For leaders to be successful, their lives must be in balance. That's why I am a long term fan of the book Switch: How to Change Things When Change is Hard by Chip and Dan Heath. It focuses on uniting the rational and emotional sides of our brains to help encourage change. The beauty of this book is the blend of examples from corporate life and our personal lives.
The book's structure is based on the notion that change is affected by three elements: the Elephant, our emotional side; The Rider, our rational side; and The Path which can aid or hinder our route to change. In order to successfully implement change, we must direct the Rider, motivate the Elephant and shape its Path. To succeed, The Rider must buy into a clear direction, The Elephant must be emotionally engaged, and The Path must always entice and direct both.
The book is rich in examples and has strong connections to innovation. The adopting of new less invasive open heart surgery techniques is a powerful case in point. To implement what was a radical change at the time, two hospitals used differing change processes. One hospital dove fully into the concept and provided rigorous coaching to teams, maximised the learning opportunities in an intense initial period and managed the rigorous rollout. In contrast, at the other hospital a head-strong surgeon diluted the change, using a reduced ‘invasive’ technique and failed to maximise learning and momentum from the start. It is no surprise to find that the first hospital, who aligned Elephant and Rider while paving a clear path ahead, was successful while the surgeon was not.
At Potential Squared, we see ourselves as a guide for organisations. We can engage the hearts and minds of the leaders and teams we work with, while helping them shape their path. Through foresight and insights, we help our clients get ready for the bumps in the road ahead. As with the open heart surgery analogy, we know that big problems are rarely solved with big solutions - they rely instead on a sequence of small but impactful changes. After all, you can't push an elephant who doesn't want to move, but when Elephants and Riders move together as one in a clear direction, change can and does happen.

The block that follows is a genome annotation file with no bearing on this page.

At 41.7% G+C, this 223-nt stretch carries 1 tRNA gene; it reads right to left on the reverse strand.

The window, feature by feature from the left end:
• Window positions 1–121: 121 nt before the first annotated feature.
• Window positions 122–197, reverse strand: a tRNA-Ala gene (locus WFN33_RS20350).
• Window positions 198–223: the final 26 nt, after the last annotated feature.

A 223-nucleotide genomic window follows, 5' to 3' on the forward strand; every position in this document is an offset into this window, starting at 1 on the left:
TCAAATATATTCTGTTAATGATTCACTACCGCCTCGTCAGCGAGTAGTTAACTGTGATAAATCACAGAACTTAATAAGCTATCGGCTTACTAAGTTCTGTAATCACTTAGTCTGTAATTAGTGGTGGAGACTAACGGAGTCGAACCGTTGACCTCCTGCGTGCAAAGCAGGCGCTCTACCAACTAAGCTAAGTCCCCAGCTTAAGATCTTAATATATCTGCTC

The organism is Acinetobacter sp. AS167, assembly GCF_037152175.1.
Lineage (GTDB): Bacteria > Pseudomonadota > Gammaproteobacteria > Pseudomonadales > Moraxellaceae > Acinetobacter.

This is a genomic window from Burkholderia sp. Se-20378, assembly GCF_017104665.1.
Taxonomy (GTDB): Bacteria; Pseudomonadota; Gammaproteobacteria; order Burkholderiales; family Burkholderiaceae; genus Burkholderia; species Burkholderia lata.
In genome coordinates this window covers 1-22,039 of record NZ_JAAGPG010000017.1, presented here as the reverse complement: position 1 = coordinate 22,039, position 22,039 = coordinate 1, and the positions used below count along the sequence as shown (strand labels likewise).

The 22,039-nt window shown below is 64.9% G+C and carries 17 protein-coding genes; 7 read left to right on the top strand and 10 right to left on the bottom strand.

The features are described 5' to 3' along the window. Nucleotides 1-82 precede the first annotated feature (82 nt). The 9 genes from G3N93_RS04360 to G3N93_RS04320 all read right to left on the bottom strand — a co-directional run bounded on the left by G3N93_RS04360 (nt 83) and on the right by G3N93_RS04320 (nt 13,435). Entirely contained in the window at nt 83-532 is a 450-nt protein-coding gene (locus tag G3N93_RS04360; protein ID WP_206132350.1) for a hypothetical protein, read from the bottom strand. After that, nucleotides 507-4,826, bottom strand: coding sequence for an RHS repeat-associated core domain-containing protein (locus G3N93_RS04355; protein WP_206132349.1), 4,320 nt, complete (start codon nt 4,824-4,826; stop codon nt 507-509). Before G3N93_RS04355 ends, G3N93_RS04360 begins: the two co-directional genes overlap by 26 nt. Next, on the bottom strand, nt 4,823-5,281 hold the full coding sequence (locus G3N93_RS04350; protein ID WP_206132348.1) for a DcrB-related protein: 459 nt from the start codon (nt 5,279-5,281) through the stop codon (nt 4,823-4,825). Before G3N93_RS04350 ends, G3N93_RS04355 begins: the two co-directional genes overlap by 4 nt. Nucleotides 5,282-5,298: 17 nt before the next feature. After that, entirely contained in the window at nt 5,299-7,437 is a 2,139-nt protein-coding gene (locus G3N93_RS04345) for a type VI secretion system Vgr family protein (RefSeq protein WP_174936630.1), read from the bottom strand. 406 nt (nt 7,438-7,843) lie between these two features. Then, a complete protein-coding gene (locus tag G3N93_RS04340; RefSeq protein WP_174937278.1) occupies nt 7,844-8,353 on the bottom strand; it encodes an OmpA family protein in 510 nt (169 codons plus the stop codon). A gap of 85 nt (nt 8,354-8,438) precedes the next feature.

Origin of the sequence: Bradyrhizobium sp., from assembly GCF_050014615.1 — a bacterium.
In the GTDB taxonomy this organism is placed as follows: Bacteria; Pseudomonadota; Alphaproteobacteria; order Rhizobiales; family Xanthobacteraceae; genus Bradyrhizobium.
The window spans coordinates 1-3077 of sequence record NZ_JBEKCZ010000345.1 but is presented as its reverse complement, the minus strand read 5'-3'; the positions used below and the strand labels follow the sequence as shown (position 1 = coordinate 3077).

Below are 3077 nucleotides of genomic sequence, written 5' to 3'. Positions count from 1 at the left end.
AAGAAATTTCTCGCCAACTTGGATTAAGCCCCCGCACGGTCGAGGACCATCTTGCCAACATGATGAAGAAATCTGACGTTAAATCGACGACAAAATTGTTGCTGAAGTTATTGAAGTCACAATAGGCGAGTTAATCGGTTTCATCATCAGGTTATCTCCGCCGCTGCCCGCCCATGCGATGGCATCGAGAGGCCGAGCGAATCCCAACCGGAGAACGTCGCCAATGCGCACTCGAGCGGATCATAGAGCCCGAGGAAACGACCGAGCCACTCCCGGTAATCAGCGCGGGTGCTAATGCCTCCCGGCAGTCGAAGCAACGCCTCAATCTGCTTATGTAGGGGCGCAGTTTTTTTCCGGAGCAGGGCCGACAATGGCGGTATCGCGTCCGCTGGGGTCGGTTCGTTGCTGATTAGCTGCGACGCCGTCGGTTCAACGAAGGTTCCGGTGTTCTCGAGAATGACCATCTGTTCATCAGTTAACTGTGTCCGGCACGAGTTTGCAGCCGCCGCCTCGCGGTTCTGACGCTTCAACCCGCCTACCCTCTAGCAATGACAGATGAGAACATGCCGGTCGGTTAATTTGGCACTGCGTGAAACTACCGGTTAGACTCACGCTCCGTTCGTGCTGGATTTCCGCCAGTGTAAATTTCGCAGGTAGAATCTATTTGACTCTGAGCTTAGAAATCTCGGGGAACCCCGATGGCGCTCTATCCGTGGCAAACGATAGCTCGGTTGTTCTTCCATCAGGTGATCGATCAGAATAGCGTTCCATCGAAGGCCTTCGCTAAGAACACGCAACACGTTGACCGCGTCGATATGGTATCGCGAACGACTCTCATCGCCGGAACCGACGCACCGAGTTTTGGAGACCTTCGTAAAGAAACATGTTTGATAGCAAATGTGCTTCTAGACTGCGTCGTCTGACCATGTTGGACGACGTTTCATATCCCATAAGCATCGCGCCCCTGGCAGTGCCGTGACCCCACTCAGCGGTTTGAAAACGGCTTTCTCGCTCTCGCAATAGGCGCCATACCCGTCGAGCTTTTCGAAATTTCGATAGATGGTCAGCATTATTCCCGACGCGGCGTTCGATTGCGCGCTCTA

While the analysis in Switch rings true, it is up to the reader to interpret the analogies and apply them to their own work and home life. Ask yourself what is working and what you can do more of – what are the bright spots? When trying to encourage and implement change, don’t look at the middle, as it will have shifted before you get there. Aim for a strong beginning, point to your destination, and then use both your heart and head to shape your path, wherever you want it to take you.